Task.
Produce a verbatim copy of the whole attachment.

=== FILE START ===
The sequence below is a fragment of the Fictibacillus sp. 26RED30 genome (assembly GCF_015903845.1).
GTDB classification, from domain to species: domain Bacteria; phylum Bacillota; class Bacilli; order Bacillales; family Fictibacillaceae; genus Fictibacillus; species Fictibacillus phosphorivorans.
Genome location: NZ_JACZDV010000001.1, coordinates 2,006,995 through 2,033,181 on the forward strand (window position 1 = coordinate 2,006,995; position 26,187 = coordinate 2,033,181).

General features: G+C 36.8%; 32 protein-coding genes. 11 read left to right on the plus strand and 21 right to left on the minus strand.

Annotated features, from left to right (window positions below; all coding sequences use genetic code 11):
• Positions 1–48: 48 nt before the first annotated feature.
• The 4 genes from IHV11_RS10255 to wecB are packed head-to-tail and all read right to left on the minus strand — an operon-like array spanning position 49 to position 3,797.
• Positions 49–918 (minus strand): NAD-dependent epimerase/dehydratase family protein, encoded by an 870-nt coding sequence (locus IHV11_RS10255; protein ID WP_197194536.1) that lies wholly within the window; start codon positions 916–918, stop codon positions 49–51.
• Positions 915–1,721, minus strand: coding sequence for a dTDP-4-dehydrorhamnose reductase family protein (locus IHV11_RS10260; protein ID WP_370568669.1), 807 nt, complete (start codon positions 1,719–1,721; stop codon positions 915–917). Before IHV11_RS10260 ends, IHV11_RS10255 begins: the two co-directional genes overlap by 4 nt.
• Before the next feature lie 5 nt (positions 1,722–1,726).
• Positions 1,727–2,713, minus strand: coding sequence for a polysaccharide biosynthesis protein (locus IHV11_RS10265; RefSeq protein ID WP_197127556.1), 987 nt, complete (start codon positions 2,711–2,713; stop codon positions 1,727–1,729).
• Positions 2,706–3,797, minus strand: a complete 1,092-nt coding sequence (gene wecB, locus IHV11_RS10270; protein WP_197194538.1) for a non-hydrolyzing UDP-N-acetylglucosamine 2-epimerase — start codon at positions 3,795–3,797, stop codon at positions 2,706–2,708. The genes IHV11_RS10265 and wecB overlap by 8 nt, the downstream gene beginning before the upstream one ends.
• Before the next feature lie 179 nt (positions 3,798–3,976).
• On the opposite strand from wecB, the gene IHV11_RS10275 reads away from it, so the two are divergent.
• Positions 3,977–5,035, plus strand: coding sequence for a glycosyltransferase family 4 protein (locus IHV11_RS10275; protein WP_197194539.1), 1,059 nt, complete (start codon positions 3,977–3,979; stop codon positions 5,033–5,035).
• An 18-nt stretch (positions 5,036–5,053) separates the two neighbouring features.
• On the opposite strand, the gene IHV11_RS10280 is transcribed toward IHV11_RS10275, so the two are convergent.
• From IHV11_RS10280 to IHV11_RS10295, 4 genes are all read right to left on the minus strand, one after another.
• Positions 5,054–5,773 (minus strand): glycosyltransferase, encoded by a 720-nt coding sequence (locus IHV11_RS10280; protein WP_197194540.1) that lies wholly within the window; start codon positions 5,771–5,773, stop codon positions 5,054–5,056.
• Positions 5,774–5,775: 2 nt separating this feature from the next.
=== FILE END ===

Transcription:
The sequence below is a fragment of the Fictibacillus sp. 26RED30 genome (assembly GCF_015903845.1).
GTDB classification, from domain to species: domain Bacteria; phylum Bacillota; class Bacilli; order Bacillales; family Fictibacillaceae; genus Fictibacillus; species Fictibacillus phosphorivorans.
Genome location: NZ_JACZDV010000001.1, coordinates 2,006,995 through 2,033,181 on the forward strand (window position 1 = coordinate 2,006,995; position 26,187 = coordinate 2,033,181).

General features: G+C 36.8%; 32 protein-coding genes. 11 read left to right on the plus strand and 21 right to left on the minus strand.

Annotated features, from left to right (window positions below; all coding sequences use genetic code 11):
• Positions 1–48: 48 nt before the first annotated feature.
• The 4 genes from IHV11_RS10255 to wecB are packed head-to-tail and all read right to left on the minus strand — an operon-like array spanning position 49 to position 3,797.
• Positions 49–918 (minus strand): NAD-dependent epimerase/dehydratase family protein, encoded by an 870-nt coding sequence (locus IHV11_RS10255; protein ID WP_197194536.1) that lies wholly within the window; start codon positions 916–918, stop codon positions 49–51.
• Positions 915–1,721, minus strand: coding sequence for a dTDP-4-dehydrorhamnose reductase family protein (locus IHV11_RS10260; protein ID WP_370568669.1), 807 nt, complete (start codon positions 1,719–1,721; stop codon positions 915–917). Before IHV11_RS10260 ends, IHV11_RS10255 begins: the two co-directional genes overlap by 4 nt.
• Before the next feature lie 5 nt (positions 1,722–1,726).
• Positions 1,727–2,713, minus strand: coding sequence for a polysaccharide biosynthesis protein (locus IHV11_RS10265; RefSeq protein ID WP_197127556.1), 987 nt, complete (start codon positions 2,711–2,713; stop codon positions 1,727–1,729).
• Positions 2,706–3,797, minus strand: a complete 1,092-nt coding sequence (gene wecB, locus IHV11_RS10270; protein WP_197194538.1) for a non-hydrolyzing UDP-N-acetylglucosamine 2-epimerase — start codon at positions 3,795–3,797, stop codon at positions 2,706–2,708. The genes IHV11_RS10265 and wecB overlap by 8 nt, the downstream gene beginning before the upstream one ends.
• Before the next feature lie 179 nt (positions 3,798–3,976).
• On the opposite strand from wecB, the gene IHV11_RS10275 reads away from it, so the two are divergent.
• Positions 3,977–5,035, plus strand: coding sequence for a glycosyltransferase family 4 protein (locus IHV11_RS10275; protein WP_197194539.1), 1,059 nt, complete (start codon positions 3,977–3,979; stop codon positions 5,033–5,035).
• An 18-nt stretch (positions 5,036–5,053) separates the two neighbouring features.
• On the opposite strand, the gene IHV11_RS10280 is transcribed toward IHV11_RS10275, so the two are convergent.
• From IHV11_RS10280 to IHV11_RS10295, 4 genes are all read right to left on the minus strand, one after another.
• Positions 5,054–5,773 (minus strand): glycosyltransferase, encoded by a 720-nt coding sequence (locus IHV11_RS10280; protein WP_197194540.1) that lies wholly within the window; start codon positions 5,771–5,773, stop codon positions 5,054–5,056.
• Positions 5,774–5,775: 2 nt separating this feature from the next.